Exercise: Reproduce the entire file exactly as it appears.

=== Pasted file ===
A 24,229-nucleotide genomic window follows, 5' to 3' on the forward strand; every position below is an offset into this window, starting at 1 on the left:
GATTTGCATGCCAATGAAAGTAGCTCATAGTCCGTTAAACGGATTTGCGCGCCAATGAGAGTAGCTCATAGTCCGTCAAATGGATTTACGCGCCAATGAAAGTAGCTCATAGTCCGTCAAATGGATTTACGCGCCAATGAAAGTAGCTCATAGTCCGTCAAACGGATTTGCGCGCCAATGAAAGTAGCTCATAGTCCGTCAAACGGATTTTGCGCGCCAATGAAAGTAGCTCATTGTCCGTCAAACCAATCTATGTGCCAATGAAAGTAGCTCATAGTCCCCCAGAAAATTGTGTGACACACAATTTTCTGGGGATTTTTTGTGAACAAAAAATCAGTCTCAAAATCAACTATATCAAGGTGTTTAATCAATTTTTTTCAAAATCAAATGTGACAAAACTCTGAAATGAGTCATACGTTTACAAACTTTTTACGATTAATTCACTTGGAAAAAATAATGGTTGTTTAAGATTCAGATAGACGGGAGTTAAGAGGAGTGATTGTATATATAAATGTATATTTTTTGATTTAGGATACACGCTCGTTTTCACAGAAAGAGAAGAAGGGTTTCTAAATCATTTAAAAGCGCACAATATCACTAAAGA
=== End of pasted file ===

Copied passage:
A 24,229-nucleotide genomic window follows, 5' to 3' on the forward strand; every position below is an offset into this window, starting at 1 on the left:
GATTTGCATGCCAATGAAAGTAGCTCATAGTCCGTTAAACGGATTTGCGCGCCAATGAGAGTAGCTCATAGTCCGTCAAATGGATTTACGCGCCAATGAAAGTAGCTCATAGTCCGTCAAATGGATTTACGCGCCAATGAAAGTAGCTCATAGTCCGTCAAACGGATTTGCGCGCCAATGAAAGTAGCTCATAGTCCGTCAAACGGATTTTGCGCGCCAATGAAAGTAGCTCATTGTCCGTCAAACCAATCTATGTGCCAATGAAAGTAGCTCATAGTCCCCCAGAAAATTGTGTGACACACAATTTTCTGGGGATTTTTTGTGAACAAAAAATCAGTCTCAAAATCAACTATATCAAGGTGTTTAATCAATTTTTTTCAAAATCAAATGTGACAAAACTCTGAAATGAGTCATACGTTTACAAACTTTTTACGATTAATTCACTTGGAAAAAATAATGGTTGTTTAAGATTCAGATAGACGGGAGTTAAGAGGAGTGATTGTATATATAAATGTATATTTTTTGATTTAGGATACACGCTCGTTTTCACAGAAAGAGAAGAAGGGTTTCTAAATCATTTAAAAGCGCACAATATCACTAAAGA